Welcome to June! Last week, on June 4, we said good-bye to another long-term employee, Detective David Landgraf, to retirement. As with all those who retire from our department with honor, we do not say good-bye – they will always be a member of our extended family. We will be saying good-bye to two more employees in July, Crime Prevention Specialist Mary Jo Kuzmick and Policy and Inspections Compliance Louise Phillips.
Impending Personnel Vacancies: Prior to recruiting for the positions vacated in July, we will be revamping the duties to meet the growing needs of the department. The crime prevention technician will be retitled/repurposed to a new position called, “Public Affairs Technician.” This position will handle the maintenance of the department’s web page and the various social media platforms employed by the department (Facebook, Twitter). It will also be responsible for the department newsletter, and act as a liaison with the Town’s Office of Communications, media outlets, and community organizations. Recruitment for this position will be internal and external.
The policy and compliance coordinator will continue to maintain the general orders and directives and the department’s general inspection program. The general inspection program not only ensures compliance with established general orders but identifies processes for improvement within the department. Additionally, the position will be taking on the development of a procedures manual for the department. To be eligible for the position, a candidate must possess a bachelor’s degree, have experience in policy research and development, operation of an inspection program within a criminal justice agency, and experience in coordinating process improvement programs. Ideally, a candidate will have experience with CALEA (Commission on Accreditation for Law Enforcement Agencies) and be certified, or have experience, in a process improvement program such as Lean Six Sigma. Recruitment for this position will also be internal and external.
Budget: The Town Council approved the Fiscal Year 2016 budget last week. The positions that we requested and that were approved are: one crime analyst, a child-sex crimes detective, a records redaction clerk, and a sergeant.
The crime analyst position will replace the crime suppression officer who is currently assigned to the Fusion Center. The CST officer will be redeployed as a property crimes detective. The records redaction clerk will take over the majority of the redaction tasks associated with the body worn cameras and police reports. This position will continue to be supported by Teleserve personnel as we continue the implementation of the BWC program.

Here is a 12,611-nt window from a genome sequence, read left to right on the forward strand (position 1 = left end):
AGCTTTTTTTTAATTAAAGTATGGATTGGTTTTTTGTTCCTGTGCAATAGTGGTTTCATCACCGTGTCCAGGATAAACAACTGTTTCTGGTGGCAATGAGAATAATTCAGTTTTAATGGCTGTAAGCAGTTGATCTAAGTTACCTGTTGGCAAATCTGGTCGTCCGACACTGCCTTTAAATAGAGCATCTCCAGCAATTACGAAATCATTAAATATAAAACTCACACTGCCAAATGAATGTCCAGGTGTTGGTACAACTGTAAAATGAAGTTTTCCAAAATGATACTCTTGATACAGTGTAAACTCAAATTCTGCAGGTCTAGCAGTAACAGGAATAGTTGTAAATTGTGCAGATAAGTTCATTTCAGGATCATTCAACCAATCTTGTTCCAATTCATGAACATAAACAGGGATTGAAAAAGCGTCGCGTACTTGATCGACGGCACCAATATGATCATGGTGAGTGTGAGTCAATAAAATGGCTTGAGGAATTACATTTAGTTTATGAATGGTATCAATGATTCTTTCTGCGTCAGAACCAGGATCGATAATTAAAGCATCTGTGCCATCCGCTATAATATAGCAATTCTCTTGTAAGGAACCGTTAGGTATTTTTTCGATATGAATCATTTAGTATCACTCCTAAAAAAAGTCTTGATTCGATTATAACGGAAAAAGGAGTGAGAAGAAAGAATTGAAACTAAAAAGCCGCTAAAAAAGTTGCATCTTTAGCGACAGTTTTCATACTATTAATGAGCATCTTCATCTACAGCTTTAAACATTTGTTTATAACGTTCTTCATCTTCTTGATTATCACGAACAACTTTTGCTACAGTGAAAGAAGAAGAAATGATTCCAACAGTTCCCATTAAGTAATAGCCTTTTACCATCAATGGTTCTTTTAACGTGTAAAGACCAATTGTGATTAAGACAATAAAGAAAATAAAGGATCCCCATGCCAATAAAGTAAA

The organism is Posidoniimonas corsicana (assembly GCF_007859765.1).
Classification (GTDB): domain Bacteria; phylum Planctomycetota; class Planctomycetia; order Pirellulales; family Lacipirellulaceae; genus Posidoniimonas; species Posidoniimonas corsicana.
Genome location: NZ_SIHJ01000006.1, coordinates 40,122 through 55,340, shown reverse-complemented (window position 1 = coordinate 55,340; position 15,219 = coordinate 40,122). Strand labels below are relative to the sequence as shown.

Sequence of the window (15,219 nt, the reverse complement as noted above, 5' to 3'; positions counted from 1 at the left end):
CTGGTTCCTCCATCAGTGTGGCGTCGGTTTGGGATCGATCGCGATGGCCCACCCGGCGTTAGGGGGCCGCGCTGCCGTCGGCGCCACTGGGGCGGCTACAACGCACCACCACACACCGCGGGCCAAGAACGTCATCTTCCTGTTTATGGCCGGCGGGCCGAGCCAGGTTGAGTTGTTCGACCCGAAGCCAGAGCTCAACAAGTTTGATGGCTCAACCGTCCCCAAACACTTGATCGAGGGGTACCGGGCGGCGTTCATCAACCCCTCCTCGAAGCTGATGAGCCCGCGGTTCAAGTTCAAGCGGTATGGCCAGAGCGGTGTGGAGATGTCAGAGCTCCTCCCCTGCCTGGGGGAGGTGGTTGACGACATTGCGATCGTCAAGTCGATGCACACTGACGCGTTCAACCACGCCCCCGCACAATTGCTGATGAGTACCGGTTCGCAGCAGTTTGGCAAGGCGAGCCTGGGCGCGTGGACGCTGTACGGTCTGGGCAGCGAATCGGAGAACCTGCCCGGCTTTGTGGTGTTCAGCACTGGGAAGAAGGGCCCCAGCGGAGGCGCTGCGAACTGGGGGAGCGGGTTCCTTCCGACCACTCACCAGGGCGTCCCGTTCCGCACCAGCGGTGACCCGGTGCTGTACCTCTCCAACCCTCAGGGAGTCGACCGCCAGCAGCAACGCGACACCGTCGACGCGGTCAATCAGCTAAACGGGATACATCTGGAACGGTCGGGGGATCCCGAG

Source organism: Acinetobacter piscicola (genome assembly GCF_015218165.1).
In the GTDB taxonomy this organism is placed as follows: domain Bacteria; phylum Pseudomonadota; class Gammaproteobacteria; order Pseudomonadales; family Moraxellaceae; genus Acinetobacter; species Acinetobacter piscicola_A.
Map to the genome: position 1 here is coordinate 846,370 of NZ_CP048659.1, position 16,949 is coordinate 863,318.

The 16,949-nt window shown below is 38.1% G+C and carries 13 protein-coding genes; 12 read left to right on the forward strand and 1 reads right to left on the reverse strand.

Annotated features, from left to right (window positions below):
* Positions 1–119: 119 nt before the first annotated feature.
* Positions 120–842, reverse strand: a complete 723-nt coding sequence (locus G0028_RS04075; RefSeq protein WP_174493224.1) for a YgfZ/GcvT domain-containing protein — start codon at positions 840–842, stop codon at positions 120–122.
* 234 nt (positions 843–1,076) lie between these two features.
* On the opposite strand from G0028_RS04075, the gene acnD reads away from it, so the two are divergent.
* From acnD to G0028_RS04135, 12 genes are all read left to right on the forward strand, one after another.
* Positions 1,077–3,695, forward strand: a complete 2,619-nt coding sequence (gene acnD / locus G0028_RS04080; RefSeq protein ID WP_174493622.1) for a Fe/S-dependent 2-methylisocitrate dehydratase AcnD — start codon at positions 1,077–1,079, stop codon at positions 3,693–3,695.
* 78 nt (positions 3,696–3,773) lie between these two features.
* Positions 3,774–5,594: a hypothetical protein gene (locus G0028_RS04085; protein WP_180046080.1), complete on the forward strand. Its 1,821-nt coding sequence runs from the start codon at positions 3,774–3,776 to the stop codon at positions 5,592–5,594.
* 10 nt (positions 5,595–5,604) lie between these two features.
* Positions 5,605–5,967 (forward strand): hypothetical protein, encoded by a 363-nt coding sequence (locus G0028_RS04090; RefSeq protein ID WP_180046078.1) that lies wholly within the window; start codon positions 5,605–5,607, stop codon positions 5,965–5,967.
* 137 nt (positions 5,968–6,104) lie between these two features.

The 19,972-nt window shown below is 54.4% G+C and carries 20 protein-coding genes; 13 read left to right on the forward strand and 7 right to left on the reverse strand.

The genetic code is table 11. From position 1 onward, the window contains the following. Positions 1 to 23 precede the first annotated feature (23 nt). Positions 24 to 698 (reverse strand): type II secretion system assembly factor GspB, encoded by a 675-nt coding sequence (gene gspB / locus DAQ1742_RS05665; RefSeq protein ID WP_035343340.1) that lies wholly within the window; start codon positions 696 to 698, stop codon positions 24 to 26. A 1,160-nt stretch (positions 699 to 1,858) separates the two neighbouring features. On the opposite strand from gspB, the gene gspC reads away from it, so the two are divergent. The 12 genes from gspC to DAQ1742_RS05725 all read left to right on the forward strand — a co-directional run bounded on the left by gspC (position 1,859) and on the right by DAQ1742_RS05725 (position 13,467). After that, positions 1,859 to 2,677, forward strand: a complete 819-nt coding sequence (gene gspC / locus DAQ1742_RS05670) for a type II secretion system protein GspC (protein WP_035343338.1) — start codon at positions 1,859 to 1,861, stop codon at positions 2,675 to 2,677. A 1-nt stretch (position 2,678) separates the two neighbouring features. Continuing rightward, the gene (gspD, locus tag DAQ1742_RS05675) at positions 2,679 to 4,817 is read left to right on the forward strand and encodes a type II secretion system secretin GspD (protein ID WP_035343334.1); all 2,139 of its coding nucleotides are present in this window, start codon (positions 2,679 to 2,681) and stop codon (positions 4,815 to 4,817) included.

Currently, we have two open positions in the School Resource program. These positions will be allocated to Patrol leaving us at status quo for staffing in SRO while still providing adequate coverage for all of the high schools and having two roving officers to cover the junior high and elementary schools.
We have successfully contracted with the Arizona Humane Society to conduct animal cruelty and neglect investigations and to respond to injured animals. Maricopa Animal Care and Control remains the primary enforcement agency for bite investigations, reports of stray dogs, and dog licensing.
Body Worn Camera Program: We have received the remaining body worn cameras and equipment. Cameras will be issued shortly after shift change in a wave roll-out, in the order listed below. Currently, the plan is to allow a minimum of two weeks between each wave to address any issues that arise.
• Graveyard Patrol Teams and Night Traffic
• Day Traffic, Crime Suppression, Civilian Patrol
• Swing Shift Patrol Teams
• Day shift Patrol Teams
Vehicle Collisions: Since January, we have seen an increase in traffic collisions within the Town; the increase in fatal and near fatal collisions is particularly concerning. Since January, 10 individuals have lost their lives due to collisions on Gilbert roadways; 10 families have lost their loved ones. In all of 2014, we had seven lives lost. While our numbers are low compared to similar communities, this is still a significant concern. We all know that collisions are caused by a number of factors, not the least of which are impairment, speed, distracted drivers, and not using seat belts. In an effort to bring this issue to the forefront, we have launched a community awareness program called “Speed Down – Eyes Up – Drive Safely.” The campaign focuses on education combined with enforcement. Traffic and special enforcement units will be conducting directed enforcement activities in areas with higher volumes of collision; visibility is a proven detractor of traffic law violations. We will also be using social media to promote the ideals of obeying traffic laws and avoiding distractions while behind the wheel. We will also be emphasizing the use of seat belts and the dangers of driving impaired. None of this should be construed as a mandate for officers to write more tickets. They should be issued when it is appropriate, but it is just as, if not more, important to correct driving behavior. One vital element that will contribute to the success of this campaign, is taking the time to explain to drivers why they were stopped – having a better understanding of their behavior will help a driver correct their behavior long term. This is an issue that must involve the public as it is not something we can manage on our own.
As always, thank you for your efforts to keep this great community safe. Always remember our core values: Courage, Honor, Integrity, and Professionalism; and the importance of treating people with dignity and respect while protecting yourself and others.